At the April 5 Board meeting, McMullin Area Groundwater Sustainability Agency (GSA) technical consultants Provost & Pritchard provided an update on Groundwater Sustainability Plan (GSP) progress. The presentation included current breadth of the groundwater level monitoring network and necessary improvements in the network to reach required network density. The consultants also covered potential methodologies for reaching groundwater level stabilization, an element of GSP sustainable management criteria.
GSP development progress outlined below.
The purpose of the monitoring network discussed is specific to groundwater level measurement. The map below indicates with a blue dot actively monitored wells within the McMullin Area (outlined in red) that offer historical data on groundwater levels.
Although the map indicates a high density of groundwater level monitoring wells, to qualify for the monitoring network the well must be accompanied by a Well Completion Report. A Well Completion Report details construction information such as depth, perforations, and date established. A total of 9 wells currently qualify within the McMullin Area GSA, but 20-30 additional monitoring wells are needed to satisfy the necessary well density for the network. The map below indicates qualifying wells within the GSA.
Potential actions to fill the data gap includes one or more of the following: 1) Obtain additional Well Completion Reports for existing wells; 2) Video wells in absence of Well Completion Reports to obtain necessary construction information; 3) Establish new dedicated monitoring wells. Completion of the monitoring network density is projected for 2030.
GROUNDWATER LEVEL STABILIZATION
As a part of its sustainable management criteria, SGMA requires groundwater levels stabilize between 2020 and 2040. Groundwater level stabilization success is measured by maintaining the “measurable objective”, a specified groundwater level established by the GSA and approved by DWR.
Measurable objective: average maintained groundwater level over the long-term. Must be met by 2040. Success metric of groundwater level stabilization
Minimum threshold: the lowest possible groundwater level allowed in the worst case scenario. Level cannot cause an “undesirable result” and thus cannot be an arbitrary number. Undesirable results are defined by the GSA and approved by DWR in line with DWR’s suggested Best Management Practices.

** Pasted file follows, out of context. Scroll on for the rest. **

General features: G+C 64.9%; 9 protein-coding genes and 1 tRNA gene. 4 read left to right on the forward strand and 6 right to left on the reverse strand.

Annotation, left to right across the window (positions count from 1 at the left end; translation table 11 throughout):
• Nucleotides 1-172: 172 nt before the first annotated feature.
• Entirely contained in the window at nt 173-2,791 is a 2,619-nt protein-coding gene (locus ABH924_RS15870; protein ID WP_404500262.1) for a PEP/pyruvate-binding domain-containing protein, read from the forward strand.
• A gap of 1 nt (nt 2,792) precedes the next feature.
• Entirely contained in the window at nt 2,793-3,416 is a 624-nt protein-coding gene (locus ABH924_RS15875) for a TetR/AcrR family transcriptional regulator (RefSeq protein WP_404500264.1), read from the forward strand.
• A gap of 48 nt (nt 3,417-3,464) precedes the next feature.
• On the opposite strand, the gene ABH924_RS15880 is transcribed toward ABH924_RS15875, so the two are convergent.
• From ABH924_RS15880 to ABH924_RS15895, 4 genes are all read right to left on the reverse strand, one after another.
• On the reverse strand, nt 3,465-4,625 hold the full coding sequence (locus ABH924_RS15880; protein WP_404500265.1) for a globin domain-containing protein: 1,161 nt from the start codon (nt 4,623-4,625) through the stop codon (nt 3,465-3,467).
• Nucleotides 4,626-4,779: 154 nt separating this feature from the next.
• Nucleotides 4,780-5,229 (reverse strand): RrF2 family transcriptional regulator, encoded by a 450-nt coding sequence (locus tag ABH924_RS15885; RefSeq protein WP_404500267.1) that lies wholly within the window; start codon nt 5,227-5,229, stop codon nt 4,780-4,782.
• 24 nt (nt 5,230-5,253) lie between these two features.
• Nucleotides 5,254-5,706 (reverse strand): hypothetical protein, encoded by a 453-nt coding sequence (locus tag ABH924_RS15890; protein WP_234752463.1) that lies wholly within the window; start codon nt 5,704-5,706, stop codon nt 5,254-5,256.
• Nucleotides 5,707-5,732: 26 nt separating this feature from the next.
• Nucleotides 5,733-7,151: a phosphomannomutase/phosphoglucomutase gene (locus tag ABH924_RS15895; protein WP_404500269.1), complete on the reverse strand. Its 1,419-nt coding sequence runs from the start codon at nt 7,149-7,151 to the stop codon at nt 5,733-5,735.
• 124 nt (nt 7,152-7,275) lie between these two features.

In the report, Provost & Pritchard outlined potential methodologies to establish the measurable objective and minimum threshold groundwater levels. The methodologies presented rely on three sustainable criteria variables: rate of groundwater decline, rate of mitigation, and operational flexibility. Each sustainable criteria variable can be determined a number of ways, and once determined are used in relationship with one another to establish a methodology for setting and reaching the measurable objective to achieve groundwater level stabilization.
Rate of groundwater decline is the rate at which groundwater levels have declined over a set period of time, and can be determined using one of three frameworks:
- Look at last 20 years, or
- Look at worst 20 years, or
- Look at hydrologic average period
Rate of mitigation is the rate at which improvements towards the measurable objective are made, and can be determined one of three ways:
- Constant (small, equal improvements each year), or
- Phased (slow at first with increased rate of progress over time), or
- Deferred mitigation (no progress until last 5 years; not recommended, unlikely to be accepted by DWR)
Operational Flexibility is the range of fluctuation in groundwater level allowed that still maintains the measurable objective average, taking into consideration dry versus wet years. The lowest range level of operational flexibility allowed is equal to the minimum threshold. The range of flexibility can be determined one of three ways:
- Recent drought
- Other smaller drought
- Conjunctive use operations
The graph below illustrates the sustainability criteria variables and their relationship to the measurable objective and minimum threshold.
Provost & Pritchard recommends determining groundwater decline from the framework of the last 20 years, establishing phased rate mitigation, and setting operational flexibility using the recent drought. This methodology considers the most favorable and realistic conditions for the McMullin Area GSA stakeholders without comprising compliance with DWR’s guidelines.